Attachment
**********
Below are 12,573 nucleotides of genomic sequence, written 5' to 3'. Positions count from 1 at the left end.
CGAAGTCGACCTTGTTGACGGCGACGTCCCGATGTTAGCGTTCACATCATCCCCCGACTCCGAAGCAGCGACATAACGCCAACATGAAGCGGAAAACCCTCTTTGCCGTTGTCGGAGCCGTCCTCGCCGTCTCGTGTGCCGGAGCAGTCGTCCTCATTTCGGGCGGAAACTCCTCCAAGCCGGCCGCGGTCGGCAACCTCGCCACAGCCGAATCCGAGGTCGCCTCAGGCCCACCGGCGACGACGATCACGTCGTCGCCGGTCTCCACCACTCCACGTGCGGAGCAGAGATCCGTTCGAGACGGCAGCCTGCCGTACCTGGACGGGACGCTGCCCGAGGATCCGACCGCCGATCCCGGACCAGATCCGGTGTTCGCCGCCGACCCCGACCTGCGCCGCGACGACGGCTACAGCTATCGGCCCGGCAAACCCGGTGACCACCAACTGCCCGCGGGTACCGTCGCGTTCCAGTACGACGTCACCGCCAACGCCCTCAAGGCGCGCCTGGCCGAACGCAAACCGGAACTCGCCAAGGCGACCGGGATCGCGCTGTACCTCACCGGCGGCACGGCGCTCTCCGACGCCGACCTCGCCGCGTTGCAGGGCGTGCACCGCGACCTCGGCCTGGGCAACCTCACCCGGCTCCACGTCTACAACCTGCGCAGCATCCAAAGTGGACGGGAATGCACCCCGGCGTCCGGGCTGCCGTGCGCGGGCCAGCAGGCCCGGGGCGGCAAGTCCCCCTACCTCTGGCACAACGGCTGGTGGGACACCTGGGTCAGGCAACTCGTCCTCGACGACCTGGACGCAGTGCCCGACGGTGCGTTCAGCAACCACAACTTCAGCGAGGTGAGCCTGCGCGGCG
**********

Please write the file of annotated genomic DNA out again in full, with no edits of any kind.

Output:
Below are 12,573 nucleotides of genomic sequence, written 5' to 3'. Positions count from 1 at the left end.
CGAAGTCGACCTTGTTGACGGCGACGTCCCGATGTTAGCGTTCACATCATCCCCCGACTCCGAAGCAGCGACATAACGCCAACATGAAGCGGAAAACCCTCTTTGCCGTTGTCGGAGCCGTCCTCGCCGTCTCGTGTGCCGGAGCAGTCGTCCTCATTTCGGGCGGAAACTCCTCCAAGCCGGCCGCGGTCGGCAACCTCGCCACAGCCGAATCCGAGGTCGCCTCAGGCCCACCGGCGACGACGATCACGTCGTCGCCGGTCTCCACCACTCCACGTGCGGAGCAGAGATCCGTTCGAGACGGCAGCCTGCCGTACCTGGACGGGACGCTGCCCGAGGATCCGACCGCCGATCCCGGACCAGATCCGGTGTTCGCCGCCGACCCCGACCTGCGCCGCGACGACGGCTACAGCTATCGGCCCGGCAAACCCGGTGACCACCAACTGCCCGCGGGTACCGTCGCGTTCCAGTACGACGTCACCGCCAACGCCCTCAAGGCGCGCCTGGCCGAACGCAAACCGGAACTCGCCAAGGCGACCGGGATCGCGCTGTACCTCACCGGCGGCACGGCGCTCTCCGACGCCGACCTCGCCGCGTTGCAGGGCGTGCACCGCGACCTCGGCCTGGGCAACCTCACCCGGCTCCACGTCTACAACCTGCGCAGCATCCAAAGTGGACGGGAATGCACCCCGGCGTCCGGGCTGCCGTGCGCGGGCCAGCAGGCCCGGGGCGGCAAGTCCCCCTACCTCTGGCACAACGGCTGGTGGGACACCTGGGTCAGGCAACTCGTCCTCGACGACCTGGACGCAGTGCCCGACGGTGCGTTCAGCAACCACAACTTCAGCGAGGTGAGCCTGCGCGGCG